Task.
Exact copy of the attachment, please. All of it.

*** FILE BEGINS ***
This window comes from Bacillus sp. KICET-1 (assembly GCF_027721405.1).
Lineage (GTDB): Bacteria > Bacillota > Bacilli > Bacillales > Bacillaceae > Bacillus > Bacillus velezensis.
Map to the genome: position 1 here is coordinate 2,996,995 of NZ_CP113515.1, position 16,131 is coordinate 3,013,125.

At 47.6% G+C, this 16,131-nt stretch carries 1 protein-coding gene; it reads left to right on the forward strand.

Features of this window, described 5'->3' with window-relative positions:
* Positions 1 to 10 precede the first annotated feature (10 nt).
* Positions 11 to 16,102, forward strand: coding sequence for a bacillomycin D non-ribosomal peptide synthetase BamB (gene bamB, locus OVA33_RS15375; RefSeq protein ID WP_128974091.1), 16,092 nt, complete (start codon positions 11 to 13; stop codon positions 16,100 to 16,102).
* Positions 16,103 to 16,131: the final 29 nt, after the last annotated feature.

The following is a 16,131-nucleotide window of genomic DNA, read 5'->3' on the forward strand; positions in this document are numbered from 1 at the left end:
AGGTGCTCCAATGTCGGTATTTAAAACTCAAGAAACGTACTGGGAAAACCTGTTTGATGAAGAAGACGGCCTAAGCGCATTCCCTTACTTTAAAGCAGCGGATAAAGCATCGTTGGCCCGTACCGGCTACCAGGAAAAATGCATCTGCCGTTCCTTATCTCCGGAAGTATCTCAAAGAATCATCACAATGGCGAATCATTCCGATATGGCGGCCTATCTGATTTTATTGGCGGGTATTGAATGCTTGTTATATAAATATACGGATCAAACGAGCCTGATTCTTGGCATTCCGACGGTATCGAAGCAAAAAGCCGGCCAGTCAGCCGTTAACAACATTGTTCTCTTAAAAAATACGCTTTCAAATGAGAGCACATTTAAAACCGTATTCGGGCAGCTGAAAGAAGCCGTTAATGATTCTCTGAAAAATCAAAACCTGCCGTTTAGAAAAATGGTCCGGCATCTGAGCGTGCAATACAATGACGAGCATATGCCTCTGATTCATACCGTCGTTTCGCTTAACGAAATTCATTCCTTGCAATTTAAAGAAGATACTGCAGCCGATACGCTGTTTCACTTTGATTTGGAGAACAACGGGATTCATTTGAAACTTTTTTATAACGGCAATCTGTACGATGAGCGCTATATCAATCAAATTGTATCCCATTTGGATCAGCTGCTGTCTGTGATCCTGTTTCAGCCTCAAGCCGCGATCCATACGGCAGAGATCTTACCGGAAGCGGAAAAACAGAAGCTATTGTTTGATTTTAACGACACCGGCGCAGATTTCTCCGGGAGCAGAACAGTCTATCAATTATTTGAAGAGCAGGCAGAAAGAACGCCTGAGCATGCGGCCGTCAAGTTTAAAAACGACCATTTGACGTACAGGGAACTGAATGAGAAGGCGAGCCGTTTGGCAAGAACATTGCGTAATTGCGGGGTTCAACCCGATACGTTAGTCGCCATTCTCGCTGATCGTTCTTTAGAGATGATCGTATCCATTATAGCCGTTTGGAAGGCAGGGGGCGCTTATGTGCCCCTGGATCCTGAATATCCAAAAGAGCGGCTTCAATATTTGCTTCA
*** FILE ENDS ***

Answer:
This window comes from Bacillus sp. KICET-1 (assembly GCF_027721405.1).
Lineage (GTDB): Bacteria > Bacillota > Bacilli > Bacillales > Bacillaceae > Bacillus > Bacillus velezensis.
Map to the genome: position 1 here is coordinate 2,996,995 of NZ_CP113515.1, position 16,131 is coordinate 3,013,125.

At 47.6% G+C, this 16,131-nt stretch carries 1 protein-coding gene; it reads left to right on the forward strand.

Features of this window, described 5'->3' with window-relative positions:
* Positions 1 to 10 precede the first annotated feature (10 nt).
* Positions 11 to 16,102, forward strand: coding sequence for a bacillomycin D non-ribosomal peptide synthetase BamB (gene bamB, locus OVA33_RS15375; RefSeq protein ID WP_128974091.1), 16,092 nt, complete (start codon positions 11 to 13; stop codon positions 16,100 to 16,102).
* Positions 16,103 to 16,131: the final 29 nt, after the last annotated feature.

The following is a 16,131-nucleotide window of genomic DNA, read 5'->3' on the forward strand; positions in this document are numbered from 1 at the left end:
AGGTGCTCCAATGTCGGTATTTAAAACTCAAGAAACGTACTGGGAAAACCTGTTTGATGAAGAAGACGGCCTAAGCGCATTCCCTTACTTTAAAGCAGCGGATAAAGCATCGTTGGCCCGTACCGGCTACCAGGAAAAATGCATCTGCCGTTCCTTATCTCCGGAAGTATCTCAAAGAATCATCACAATGGCGAATCATTCCGATATGGCGGCCTATCTGATTTTATTGGCGGGTATTGAATGCTTGTTATATAAATATACGGATCAAACGAGCCTGATTCTTGGCATTCCGACGGTATCGAAGCAAAAAGCCGGCCAGTCAGCCGTTAACAACATTGTTCTCTTAAAAAATACGCTTTCAAATGAGAGCACATTTAAAACCGTATTCGGGCAGCTGAAAGAAGCCGTTAATGATTCTCTGAAAAATCAAAACCTGCCGTTTAGAAAAATGGTCCGGCATCTGAGCGTGCAATACAATGACGAGCATATGCCTCTGATTCATACCGTCGTTTCGCTTAACGAAATTCATTCCTTGCAATTTAAAGAAGATACTGCAGCCGATACGCTGTTTCACTTTGATTTGGAGAACAACGGGATTCATTTGAAACTTTTTTATAACGGCAATCTGTACGATGAGCGCTATATCAATCAAATTGTATCCCATTTGGATCAGCTGCTGTCTGTGATCCTGTTTCAGCCTCAAGCCGCGATCCATACGGCAGAGATCTTACCGGAAGCGGAAAAACAGAAGCTATTGTTTGATTTTAACGACACCGGCGCAGATTTCTCCGGGAGCAGAACAGTCTATCAATTATTTGAAGAGCAGGCAGAAAGAACGCCTGAGCATGCGGCCGTCAAGTTTAAAAACGACCATTTGACGTACAGGGAACTGAATGAGAAGGCGAGCCGTTTGGCAAGAACATTGCGTAATTGCGGGGTTCAACCCGATACGTTAGTCGCCATTCTCGCTGATCGTTCTTTAGAGATGATCGTATCCATTATAGCCGTTTGGAAGGCAGGGGGCGCTTATGTGCCCCTGGATCCTGAATATCCAAAAGAGCGGCTTCAATATTTGCTTCA